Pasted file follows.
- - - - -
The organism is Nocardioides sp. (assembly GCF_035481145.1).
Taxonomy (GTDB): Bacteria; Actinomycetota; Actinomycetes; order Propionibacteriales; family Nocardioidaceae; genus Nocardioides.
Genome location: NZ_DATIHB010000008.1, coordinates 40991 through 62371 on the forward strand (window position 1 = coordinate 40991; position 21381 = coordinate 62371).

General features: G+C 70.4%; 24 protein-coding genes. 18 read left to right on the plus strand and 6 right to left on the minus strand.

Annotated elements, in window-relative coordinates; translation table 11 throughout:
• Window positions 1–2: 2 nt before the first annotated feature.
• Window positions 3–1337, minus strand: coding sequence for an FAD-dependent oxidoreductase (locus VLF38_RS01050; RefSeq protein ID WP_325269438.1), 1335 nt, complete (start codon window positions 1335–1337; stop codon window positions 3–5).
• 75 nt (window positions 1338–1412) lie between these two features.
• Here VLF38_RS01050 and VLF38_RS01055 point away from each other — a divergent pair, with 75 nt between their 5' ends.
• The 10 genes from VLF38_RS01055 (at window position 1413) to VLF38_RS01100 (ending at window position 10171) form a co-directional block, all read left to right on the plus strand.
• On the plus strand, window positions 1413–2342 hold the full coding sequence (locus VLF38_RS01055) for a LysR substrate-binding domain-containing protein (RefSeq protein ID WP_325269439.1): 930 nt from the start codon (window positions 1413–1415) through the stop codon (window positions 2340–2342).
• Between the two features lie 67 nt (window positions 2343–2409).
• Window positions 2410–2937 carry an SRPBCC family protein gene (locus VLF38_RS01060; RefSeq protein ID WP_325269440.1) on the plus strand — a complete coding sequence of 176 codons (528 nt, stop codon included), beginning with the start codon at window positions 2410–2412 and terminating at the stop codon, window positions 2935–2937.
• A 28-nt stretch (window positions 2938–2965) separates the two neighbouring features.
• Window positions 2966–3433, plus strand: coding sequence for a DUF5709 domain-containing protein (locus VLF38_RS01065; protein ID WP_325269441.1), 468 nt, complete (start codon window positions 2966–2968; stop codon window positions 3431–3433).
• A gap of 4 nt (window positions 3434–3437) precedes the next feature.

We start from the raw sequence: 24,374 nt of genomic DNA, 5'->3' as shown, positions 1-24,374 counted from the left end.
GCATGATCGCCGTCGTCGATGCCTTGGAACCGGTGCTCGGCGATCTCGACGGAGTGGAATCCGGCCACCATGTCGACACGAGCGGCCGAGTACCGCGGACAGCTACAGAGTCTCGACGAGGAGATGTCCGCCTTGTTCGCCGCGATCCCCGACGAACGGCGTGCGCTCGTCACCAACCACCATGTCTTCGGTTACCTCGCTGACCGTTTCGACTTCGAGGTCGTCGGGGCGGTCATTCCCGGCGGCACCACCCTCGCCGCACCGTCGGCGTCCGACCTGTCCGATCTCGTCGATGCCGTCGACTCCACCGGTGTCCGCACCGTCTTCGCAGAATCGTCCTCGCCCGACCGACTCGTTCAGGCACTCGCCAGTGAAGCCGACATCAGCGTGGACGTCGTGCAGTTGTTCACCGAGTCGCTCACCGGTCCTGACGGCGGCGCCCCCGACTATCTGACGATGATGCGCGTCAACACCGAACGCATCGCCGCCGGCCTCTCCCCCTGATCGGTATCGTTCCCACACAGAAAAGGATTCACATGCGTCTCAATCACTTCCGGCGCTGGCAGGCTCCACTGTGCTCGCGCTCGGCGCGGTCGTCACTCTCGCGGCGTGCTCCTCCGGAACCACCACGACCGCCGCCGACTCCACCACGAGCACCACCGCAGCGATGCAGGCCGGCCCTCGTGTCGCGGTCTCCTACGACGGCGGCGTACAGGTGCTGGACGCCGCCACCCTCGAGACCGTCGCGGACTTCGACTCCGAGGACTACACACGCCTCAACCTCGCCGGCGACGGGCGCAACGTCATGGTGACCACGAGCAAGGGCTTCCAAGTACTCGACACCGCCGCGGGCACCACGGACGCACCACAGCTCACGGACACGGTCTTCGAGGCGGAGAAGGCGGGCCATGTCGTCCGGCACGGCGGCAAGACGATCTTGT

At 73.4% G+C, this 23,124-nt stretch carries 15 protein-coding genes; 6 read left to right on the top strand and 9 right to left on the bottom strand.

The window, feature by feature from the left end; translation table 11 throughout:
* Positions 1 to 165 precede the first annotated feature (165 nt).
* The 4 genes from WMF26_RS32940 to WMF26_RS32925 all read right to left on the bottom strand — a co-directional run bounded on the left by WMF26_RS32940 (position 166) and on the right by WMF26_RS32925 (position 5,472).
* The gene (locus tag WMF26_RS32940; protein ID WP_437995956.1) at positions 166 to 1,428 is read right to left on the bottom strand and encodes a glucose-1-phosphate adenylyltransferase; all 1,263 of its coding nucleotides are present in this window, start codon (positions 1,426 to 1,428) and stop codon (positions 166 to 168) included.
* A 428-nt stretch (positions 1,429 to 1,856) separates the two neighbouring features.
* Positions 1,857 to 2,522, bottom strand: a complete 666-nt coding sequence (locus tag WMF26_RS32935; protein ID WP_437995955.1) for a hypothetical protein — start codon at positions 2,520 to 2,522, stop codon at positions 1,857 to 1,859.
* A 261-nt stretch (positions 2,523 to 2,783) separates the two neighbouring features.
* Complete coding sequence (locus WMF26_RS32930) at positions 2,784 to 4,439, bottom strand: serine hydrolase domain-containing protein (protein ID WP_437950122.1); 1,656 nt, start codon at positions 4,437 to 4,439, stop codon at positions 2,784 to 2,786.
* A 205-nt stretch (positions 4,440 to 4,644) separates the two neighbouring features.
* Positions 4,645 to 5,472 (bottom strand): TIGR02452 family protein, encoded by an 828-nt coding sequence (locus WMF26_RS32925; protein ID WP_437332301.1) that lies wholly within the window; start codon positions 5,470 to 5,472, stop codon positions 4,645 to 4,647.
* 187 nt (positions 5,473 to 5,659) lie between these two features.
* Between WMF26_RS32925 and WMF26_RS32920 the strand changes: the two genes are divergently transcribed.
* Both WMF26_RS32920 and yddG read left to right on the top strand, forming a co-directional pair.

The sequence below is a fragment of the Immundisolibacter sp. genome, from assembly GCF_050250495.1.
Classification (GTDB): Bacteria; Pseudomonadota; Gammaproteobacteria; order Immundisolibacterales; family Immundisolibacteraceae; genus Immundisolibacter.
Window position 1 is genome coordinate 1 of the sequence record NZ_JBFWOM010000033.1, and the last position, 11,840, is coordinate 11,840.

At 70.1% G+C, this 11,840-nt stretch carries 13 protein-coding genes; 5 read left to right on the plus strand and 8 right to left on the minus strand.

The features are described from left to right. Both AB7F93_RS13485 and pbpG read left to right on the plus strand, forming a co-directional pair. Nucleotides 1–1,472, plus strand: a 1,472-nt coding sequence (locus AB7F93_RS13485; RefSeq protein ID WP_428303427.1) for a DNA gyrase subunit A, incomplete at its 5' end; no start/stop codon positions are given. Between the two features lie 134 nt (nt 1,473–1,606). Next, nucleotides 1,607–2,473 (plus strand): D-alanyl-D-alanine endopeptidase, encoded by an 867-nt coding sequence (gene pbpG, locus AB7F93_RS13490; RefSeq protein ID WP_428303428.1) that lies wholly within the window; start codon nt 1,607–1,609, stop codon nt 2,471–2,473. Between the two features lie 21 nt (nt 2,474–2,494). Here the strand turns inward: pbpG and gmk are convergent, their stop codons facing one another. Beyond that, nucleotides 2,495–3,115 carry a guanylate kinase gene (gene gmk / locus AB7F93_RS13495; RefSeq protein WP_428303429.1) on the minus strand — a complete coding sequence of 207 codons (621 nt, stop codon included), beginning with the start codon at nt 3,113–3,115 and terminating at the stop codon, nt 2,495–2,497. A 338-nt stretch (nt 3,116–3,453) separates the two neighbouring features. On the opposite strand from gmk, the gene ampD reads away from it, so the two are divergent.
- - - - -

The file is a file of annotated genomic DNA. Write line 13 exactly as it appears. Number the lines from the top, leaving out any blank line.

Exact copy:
• Window positions 2410–2937 carry an SRPBCC family protein gene (locus VLF38_RS01060; RefSeq protein ID WP_325269440.1) on the plus strand — a complete coding sequence of 176 codons (528 nt, stop codon included), beginning with the start codon at window positions 2410–2412 and terminating at the stop codon, window positions 2935–2937.